Even allowing Americans to file their taxes electronically hasn’t negated the crash trend, lead researcher Donald Redelmeier said. The findings suggest stress, lack of sleep, alcohol use and less tolerance to other drivers on tax deadline day may contribute to an increase in deaths on the road, Redelmeier said.

“An increase of risk in this magnitude is about the same as what we observe on Super Bowl Sunday, a time notorious in the U.S. for drinking and driving,” said Redelmeier, a professor of medicine at the University of Toronto in Canada, in an April 6 telephone interview.

The research showed that there were 226 fatal crashes for each of the 30 tax days and 213 fatal accidents for each of the 60 control days.

Stressful Deadlines

“Our research suggests that stressful deadlines can contribute to driver error that can contribute to fatal crashes,” Redelmeier said. “People have, for a long time, speculated that psychological stress may contribute to real world crashes, but this is the first study to pin that down.”

The study, which appears as a research letter in the medical journal, looked at tax deadline data from the Internal Revenue Service and fatal traffic accident data from the National Highway Traffic Safety Administration from 1980 to 2009. The researchers then used a database to identify crashes that led to deaths. For every tax day, they also identified a day one week before and one week after as a comparison.

Redelmeier said drivers who are stressed should remember to buckle their seat belts, obey the speed limit, avoid alcohol, minimize distractions and refrain from driving recklessly.

“Under normal circumstances, everyone nods their heads agreeable,” he said. “Under stressful circumstances, it’s when you tend to forget these pieces of advice.”

To read the article: CLICK HERE


We finally made it to the end of the 2012 tax season and due to our office changing software, I must say it has been a little more difficult than normal and all of the returns took a little longer than usual, but our team did a great job and our clients, as usual, gave us some grace.

I just want to take this time to say thanks to all of our readers for their questions during the season and our readership continues to grow each month and I look forward to my 41st tax season next year.

I will be traveling to New York City this weekend, speaking at the IBS show at the Jacob Jarvis Center and then meeting with some of our New York clients and some of our other distance clients that are in attendance. My wife Maggie is going with me so there will be a little R&R between meetings.

Friday, April 13, 2012


Wall Street Journal editorial, Obama's Revenue Soup: A History Lesson on Capital Gains Taxes:

In "Annie Hall," Woody Allen tells the joke of two women complaining about a restaurant. The first says the food here is awful and the second replies, yes, and they serve such small portions. Sounds like President Obama's proposal to raise the capital-gains tax: It will hurt the economy and it won't raise much new revenue.

Mr. Obama's plan would raise the capital-gains rate on January 1 to 20% on those who earn more than $200,000 ($250,000 for couples), plus a 3.8% investment surtax to finance ObamaCare. That 23.8% rate amounts to a nearly 60% increase from the 15% rate in effect since 2003. And that's without his new "Buffett rule," which would take the rate to 30% for many taxpayers.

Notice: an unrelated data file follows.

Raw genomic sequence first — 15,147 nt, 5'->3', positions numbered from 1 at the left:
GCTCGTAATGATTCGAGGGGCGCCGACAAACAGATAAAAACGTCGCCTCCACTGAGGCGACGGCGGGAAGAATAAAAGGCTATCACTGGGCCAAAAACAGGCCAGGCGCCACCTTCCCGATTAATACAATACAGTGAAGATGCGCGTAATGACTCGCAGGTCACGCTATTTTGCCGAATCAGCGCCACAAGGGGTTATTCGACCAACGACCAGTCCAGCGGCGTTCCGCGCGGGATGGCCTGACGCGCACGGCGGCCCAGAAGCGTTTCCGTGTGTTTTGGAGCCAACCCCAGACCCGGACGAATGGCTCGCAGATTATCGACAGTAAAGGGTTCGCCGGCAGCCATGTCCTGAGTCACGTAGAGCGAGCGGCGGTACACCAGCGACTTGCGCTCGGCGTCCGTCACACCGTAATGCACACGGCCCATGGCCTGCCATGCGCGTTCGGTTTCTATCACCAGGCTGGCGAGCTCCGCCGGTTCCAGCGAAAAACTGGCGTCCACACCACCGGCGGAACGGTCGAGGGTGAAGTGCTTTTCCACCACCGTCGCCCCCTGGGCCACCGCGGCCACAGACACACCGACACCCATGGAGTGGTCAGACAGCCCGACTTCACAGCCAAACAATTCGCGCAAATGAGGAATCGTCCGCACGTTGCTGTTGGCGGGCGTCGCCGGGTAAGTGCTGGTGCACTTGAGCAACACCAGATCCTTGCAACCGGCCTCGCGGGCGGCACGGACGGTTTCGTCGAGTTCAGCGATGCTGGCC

This and other rate hikes aimed at higher-income earners are supposed to raise about $700 billion in tax revenues over the next decade. Fat chance. Ever since the famous 1978 bipartisan capital-gains tax cut sponsored by the late William Steiger of Wisconsin, the same pattern has repeated itself: raising the capital-gains rate reduces revenues, and lowering it leads to revenue increases.

The nearby chart shows the 35-year trend in capital-gains revenue and tax rates—through 2008, the last year data are available.
The data clearly show that the overall economy is the single biggest factor in capital-gains realizations and revenue. But the data also show that time and again revenue has multiplied despite a lower rate, and arguably because of it. ... Congress shouldn't be fooled by government forecasters who predict a revenue boom from a higher capital-gains rate. They have blown this call every time. ...

In our view the optimal capital-gains tax rate is one that leads to the most capital investment, jobs and wealth gains for American workers. That economically optimal rate is somewhere close to zero and would lead to more overall tax revenue as the economy grew faster. But if Congress wants a capital-gains tax, history suggests the revenue maximizing rate is closer to 15% than to 23.8%.

As John F. Kennedy put it in 1963 when he endorsed a cut in this tax: "The tax on capital gains directly affects investment decisions, the mobility and flow of risk capital" as well as "the ease or difficulty experienced by new ventures in obtaining capital, and thereby the strength and potential for growth in the economy."

Today's Democrats in Washington are no Jack Kennedys. As President Obama told Charlie Gibson of ABC News in 2008, whether or not a higher capital-gains tax raises more revenue is irrelevant to him. He wants a higher rate as a matter of "fairness." The soup may be lousy but he wants more of it.


Did you ever wonder why the IRS is getting involved in our health care?  It has to do with them monitoring all the businesses to determine that they are providing the required coverage.  If you have ever tried to call the IRS you should be afraid.  It is not unusual to be on hold for 30 minutes.  I have even been on hold and then the music goes away and a busy signal comes over the phone.  I call back only to find that they are now closed for the day.

Even though the Supreme Court is looking at Obamacare they still are going forward funding the IRS.  See the article that was in Market Watch: CLICK HERE

Thursday, April 12, 2012


As you most likely know, on April 9, former Pennsylvania senator Rick Santorum suspended his campaign for the 2012 presidential race. This move effectively clears the way for former Massachusetts governor Mitt Romney to assume the Republican nomination.  This helps clear the way in determining your future tax situation Romney has made taxes a centerpiece of his campaign, and we expect to see even more attention focused on the issue as November draws near: